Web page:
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Clyburn did say she appreciated the item did not create a deadline for pulling the plug on 1.0 signals, but: "This Order gets a failing grade when it comes to putting the public’s interest first.
Republican Brendan Carr recognized the political and other pushback. '[S]ome have tried to stoke fears at the last minute, suggesting that today’s Order will foist increased costs on consumers in the form of new TVs or higher cable bills," he said, but he branded those "bogeymen." The reality, he said, was: "[W]e adopt numerous measures that protect consumers and other stakeholders. And we ensure that this voluntary transition will be driven by market forces and consumer demand, not an FCC mandate."
He pointed out that the FCC did not create a tuner mandate in the item.
Commissioner Michael O'Rielly called it a consumer-driven, flexible and market-driven approach that would let the consumer decide what ATSC.o would look like in the future. He said it was not that he didn't have any questions himself, but that it was too early to answer them.
O'Rielly said he was pleased that the FCC had backed off a proposal that it mandate 15-second ad minimums for ATSC 3.0, pointing out the recent use of 6-second ads by one broadcaster.
He said that the rollout is voluntary for both broadcasters and consumers, dismissing the parade of horribles that have been offered up by the critics of the proposal. He said broadcasters have every incentive to keep delivering viewable signals to viewers.
Chairman Ajit Pai suggested it was a historic day for broadcasters, for public safety and, for viewers getting better pictures and more services. He also pointed out public broadcasters were big backers of the proposal. He said it could help them provide distance learning. He said it would be a voluntary, market-driven transition. He said no consumer would have to buy a new TV or dongle to get the ATSC 3.0 signal if they did not want to, meaning it was up to them since they would still have access to current signals.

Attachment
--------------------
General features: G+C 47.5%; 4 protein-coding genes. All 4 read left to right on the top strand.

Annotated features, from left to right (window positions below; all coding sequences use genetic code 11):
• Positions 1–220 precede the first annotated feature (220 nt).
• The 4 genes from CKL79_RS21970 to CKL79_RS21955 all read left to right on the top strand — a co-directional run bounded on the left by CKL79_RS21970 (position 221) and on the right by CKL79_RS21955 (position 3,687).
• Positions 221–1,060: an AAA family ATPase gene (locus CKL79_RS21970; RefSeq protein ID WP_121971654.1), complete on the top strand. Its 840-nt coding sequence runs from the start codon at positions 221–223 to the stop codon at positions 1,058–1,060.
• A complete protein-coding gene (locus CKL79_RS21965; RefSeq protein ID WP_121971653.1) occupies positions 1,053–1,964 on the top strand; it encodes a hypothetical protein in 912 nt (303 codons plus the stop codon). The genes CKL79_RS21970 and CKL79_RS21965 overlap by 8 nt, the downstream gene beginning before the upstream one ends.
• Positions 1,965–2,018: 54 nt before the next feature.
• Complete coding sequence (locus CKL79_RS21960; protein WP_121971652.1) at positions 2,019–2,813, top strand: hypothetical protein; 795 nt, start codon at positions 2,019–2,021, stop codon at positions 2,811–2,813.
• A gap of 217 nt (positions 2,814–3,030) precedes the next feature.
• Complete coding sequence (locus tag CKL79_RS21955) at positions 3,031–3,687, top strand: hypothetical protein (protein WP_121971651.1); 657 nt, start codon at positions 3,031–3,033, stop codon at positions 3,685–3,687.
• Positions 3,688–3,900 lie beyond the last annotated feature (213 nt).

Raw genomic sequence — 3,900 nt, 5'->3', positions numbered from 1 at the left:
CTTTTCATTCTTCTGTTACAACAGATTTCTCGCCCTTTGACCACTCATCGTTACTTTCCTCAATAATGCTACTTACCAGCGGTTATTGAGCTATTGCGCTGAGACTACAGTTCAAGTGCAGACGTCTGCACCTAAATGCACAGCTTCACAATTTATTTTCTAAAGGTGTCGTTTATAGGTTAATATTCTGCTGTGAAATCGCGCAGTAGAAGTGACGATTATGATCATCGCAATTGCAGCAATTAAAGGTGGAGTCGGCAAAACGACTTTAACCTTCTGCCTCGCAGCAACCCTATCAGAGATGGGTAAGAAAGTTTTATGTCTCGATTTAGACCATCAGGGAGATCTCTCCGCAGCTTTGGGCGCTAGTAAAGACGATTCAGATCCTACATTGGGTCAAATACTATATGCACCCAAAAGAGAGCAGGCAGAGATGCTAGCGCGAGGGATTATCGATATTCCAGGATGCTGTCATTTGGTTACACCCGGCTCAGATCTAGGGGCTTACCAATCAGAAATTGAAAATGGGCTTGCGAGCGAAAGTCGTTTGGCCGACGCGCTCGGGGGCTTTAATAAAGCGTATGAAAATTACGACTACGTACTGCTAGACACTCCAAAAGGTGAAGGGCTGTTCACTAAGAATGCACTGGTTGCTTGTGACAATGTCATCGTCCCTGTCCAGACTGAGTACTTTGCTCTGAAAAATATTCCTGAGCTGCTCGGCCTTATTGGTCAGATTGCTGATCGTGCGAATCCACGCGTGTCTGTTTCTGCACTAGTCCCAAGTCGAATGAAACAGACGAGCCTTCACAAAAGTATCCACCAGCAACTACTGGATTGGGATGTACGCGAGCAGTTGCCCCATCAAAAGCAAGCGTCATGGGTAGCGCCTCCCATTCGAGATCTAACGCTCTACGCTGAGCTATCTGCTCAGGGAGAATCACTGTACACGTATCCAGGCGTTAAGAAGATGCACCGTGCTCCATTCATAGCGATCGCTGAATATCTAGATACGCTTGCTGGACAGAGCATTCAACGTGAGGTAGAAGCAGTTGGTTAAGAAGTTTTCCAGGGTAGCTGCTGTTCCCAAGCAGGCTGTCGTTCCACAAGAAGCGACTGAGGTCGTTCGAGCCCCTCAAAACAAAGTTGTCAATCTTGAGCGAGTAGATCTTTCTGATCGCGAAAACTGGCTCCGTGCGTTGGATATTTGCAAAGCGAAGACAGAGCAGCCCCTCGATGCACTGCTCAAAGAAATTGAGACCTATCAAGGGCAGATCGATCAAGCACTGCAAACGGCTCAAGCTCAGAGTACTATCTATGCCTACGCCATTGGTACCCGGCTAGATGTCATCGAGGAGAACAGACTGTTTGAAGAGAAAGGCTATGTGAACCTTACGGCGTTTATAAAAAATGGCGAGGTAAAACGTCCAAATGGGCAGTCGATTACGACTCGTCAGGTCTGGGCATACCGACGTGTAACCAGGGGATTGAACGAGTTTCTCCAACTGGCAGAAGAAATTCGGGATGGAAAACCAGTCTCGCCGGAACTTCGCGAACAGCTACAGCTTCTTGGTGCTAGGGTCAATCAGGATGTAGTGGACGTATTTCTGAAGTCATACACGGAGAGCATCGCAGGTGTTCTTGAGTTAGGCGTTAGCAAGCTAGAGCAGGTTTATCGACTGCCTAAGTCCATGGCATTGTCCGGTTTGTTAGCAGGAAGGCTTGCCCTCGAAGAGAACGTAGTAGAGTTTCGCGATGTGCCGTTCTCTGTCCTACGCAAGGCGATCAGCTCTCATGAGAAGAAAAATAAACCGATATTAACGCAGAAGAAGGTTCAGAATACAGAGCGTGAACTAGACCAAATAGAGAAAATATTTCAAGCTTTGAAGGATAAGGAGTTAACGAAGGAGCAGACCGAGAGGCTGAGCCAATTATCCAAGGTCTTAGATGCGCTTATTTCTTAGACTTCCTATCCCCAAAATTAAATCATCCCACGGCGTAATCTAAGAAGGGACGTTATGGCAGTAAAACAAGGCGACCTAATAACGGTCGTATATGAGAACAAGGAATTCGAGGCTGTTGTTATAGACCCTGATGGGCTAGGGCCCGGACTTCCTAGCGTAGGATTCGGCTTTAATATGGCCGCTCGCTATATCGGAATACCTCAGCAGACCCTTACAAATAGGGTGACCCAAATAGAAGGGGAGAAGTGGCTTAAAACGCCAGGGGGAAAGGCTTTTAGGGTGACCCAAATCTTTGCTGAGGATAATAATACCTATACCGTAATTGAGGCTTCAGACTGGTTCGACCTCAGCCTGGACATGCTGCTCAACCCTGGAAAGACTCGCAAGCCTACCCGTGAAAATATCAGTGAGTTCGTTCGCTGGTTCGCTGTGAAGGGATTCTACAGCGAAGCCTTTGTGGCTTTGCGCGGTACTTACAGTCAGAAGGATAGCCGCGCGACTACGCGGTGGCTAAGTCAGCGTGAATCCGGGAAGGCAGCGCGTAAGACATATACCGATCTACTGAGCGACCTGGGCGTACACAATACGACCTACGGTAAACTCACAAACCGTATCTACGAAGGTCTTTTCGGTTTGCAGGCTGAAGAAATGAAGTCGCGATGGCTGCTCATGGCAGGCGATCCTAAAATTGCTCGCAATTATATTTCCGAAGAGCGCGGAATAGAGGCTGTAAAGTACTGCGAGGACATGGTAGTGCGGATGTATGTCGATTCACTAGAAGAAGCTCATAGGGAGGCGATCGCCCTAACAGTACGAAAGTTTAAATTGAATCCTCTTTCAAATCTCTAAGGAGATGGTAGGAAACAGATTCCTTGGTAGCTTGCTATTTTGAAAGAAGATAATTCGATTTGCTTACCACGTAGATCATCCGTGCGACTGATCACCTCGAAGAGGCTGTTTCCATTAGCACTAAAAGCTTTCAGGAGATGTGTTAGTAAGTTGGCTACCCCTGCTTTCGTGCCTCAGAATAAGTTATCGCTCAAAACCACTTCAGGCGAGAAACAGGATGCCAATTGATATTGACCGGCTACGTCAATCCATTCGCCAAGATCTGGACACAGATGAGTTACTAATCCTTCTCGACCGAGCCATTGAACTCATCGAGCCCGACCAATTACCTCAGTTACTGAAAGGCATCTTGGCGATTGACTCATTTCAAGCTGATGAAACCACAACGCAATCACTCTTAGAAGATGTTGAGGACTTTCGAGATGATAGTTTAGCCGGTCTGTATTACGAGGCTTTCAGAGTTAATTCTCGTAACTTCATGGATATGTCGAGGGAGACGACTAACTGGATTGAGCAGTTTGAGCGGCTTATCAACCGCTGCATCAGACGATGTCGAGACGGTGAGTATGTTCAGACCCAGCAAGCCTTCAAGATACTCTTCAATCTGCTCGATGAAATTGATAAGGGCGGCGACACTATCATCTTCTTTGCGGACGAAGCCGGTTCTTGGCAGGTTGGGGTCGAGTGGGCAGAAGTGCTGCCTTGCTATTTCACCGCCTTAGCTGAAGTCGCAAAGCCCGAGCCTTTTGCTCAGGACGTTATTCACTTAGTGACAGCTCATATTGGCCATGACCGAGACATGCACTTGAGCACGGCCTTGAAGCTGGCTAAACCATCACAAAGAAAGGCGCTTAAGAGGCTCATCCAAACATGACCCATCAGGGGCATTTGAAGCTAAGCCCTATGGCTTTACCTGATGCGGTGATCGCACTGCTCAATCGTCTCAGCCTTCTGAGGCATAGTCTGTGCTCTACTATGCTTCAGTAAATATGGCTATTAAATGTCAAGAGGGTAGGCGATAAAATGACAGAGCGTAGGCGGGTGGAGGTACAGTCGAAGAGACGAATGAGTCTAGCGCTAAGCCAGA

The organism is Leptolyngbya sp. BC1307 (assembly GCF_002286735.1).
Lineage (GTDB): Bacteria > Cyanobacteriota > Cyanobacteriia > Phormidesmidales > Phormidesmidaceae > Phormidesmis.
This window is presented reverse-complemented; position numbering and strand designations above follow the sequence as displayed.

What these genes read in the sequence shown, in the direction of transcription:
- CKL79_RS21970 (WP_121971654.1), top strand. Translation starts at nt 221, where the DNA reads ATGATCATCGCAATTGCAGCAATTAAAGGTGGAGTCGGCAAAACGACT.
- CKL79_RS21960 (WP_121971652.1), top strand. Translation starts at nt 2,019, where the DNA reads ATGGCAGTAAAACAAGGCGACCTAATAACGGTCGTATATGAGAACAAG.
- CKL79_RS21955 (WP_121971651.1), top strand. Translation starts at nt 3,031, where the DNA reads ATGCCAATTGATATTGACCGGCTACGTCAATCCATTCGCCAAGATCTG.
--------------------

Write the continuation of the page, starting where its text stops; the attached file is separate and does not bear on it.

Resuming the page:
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He said critics wanted to strangle the tech in its cradle and were instilling false fears and trying to get regulators to stall progress. He said the FCC was rejecting the attempt to block technological progress. He said a yes vote was a vote for innovation, competition, better pictures, better sound, public safety, enhanced features, public TV and leadership. He said he was proud to vote 'yes.'
“We have advocated for a robust, broadcast-centric digital standard since 1997, and we are gratified to see that the ATSC, broadcasters and the government have now agreed to do just that,” said Sinclair President Christopher Ripley, of the vote. “True mobile TV and data distribution, compatible with the Internet, can now become a reality. The Sinclair-reimagined, ground-up standard, designed by and for broadcasters, has been enhanced and refined by the detailed contributions of hundreds of ATSC volunteer engineers resulting in a platform that will be the envy of the world. Its television and data capabilities promise spectacular benefits to consumers, broadcasters and equipment manufactures alike.”
Contributing editor John Eggerton has been an editor and/or writer on media regulation, legislation and policy for over four decades, including covering the FCC, FTC, Congress, the major media trade associations, and the federal courts. In addition to Multichannel News and Broadcasting + Cable, his work has appeared in Radio World, TV Technology, TV Fax, This Week in Consumer Electronics, Variety and the Encyclopedia Britannica.